The Supreme Court Monday began the process of deciding whether President Barack Obama's healthcare reform bill is constitutional.
Three days of hearings on the Patient Protection and Affordable Care Act began Monday as the Justices determine whether to hear the case now or wait until 2015 when the regulations take effect. (Listen to audio of the arguments.)
One central topic: whether or not the individual mandate penalty fee, which would charge a fee to those who do not have healthcare coverage, actually is a tax. This brought up discussion of the Anti-Injunction Act, an 1867 law that says lawsuits that would "seem to interrupt the collection of federal tax revenues" cannot be ruled upon.
Karen Harned, executive director of the Small Business Legal Center at the conservative National Federation of Independent Business, said the group was glad to see the justices questioning the Anti-Injunction Act.
“It was a great day for small businesses. Bottom line is that there was healthy skepticism on the part of most, if not all, of the justices on whether or not the Anti-Injunction Act warrants challenge at this time,” Harned said in a statement. “We feel good about our chances of the court going to the merits of whether or not the individual mandate is constitutional. We’re looking forward to arguments tomorrow.”
The NFIB is arguing alongside 26 states that the provision mandating everyone obtain health insurance—whether through an employer or a state-based pool—is unconstitutional, and thus the entire law must be struck from the books.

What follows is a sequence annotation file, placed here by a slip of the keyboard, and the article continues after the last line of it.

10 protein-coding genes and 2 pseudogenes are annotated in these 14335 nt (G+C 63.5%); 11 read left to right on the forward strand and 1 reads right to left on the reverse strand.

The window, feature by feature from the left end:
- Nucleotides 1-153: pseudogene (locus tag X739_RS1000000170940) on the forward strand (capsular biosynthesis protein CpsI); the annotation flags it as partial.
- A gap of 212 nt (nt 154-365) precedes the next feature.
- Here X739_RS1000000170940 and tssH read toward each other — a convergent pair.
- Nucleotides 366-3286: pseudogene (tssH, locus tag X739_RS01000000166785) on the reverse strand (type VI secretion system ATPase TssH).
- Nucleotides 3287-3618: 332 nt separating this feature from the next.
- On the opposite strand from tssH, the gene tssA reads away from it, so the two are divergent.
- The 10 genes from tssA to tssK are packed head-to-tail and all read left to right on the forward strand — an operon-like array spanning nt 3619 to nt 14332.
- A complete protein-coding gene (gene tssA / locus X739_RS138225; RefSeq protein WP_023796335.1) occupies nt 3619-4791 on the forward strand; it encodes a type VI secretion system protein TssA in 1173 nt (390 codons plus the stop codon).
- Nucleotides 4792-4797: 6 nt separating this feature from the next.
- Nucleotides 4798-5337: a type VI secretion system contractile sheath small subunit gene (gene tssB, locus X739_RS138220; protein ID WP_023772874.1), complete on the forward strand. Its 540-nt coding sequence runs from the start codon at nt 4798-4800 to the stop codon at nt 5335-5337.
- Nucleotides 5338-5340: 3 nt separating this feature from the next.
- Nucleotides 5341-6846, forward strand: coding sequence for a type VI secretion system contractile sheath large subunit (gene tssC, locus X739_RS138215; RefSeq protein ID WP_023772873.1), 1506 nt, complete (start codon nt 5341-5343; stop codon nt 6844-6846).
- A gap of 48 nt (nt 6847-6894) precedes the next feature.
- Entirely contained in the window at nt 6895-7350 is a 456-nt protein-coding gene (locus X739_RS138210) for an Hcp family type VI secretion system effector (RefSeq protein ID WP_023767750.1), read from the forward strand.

But some small businesses say healthcare reform already has helped their balance sheets.
Mike Roach, the owner of Paloma Clothing in Portland, Ore., says the Affordable Care Act’s small-business tax credit has trimmed $5,500 from his company’s healthcare premiums. It's also allowed him to keep his workers on a good-quality plan even as costs rise.
“The new healthcare law has already started helping us,” Roach told The Washington Post. “Overturning it would send us back to the dark ages.”
Number of employees is, of course, a huge factor in determining how much the new rules will cost you.
Starting in 2010, small businesses with fewer than 25 employees who each make less than $50,000 on average could claim a tax credit of up to 35 percent of premium expenses, calculated on a sliding scale based on the number of employees.
Companies with between 25 and 50 full-time employees don’t qualify for a tax credit, but they also are not required to provide health insurance under the law. According to the U.S. Small Business Administration, 96 percent of all American companies have fewer than 50 employees—and a recent Kauffman Foundation survey revealed that only half of companies that survive to six years old have any employees at all.
Companies with more than 50 workers, the other four percent, will be required to provide health insurance or face fines of up to $2,000 per employee.
Though a decision is not expected until June, The Supreme Court blog noted that the comments and questions of the Justices during the 89-minute hearings "left the distinct impression that they are prepared to rule on the constitutionality of the mandate that individuals must buy health insurance, and not push the issue off into the future. The exact route they would take was a bit uncertain, but their skepticism about taking a pass now was clear."
Has healthcare reform already affected your business, and if so, how?
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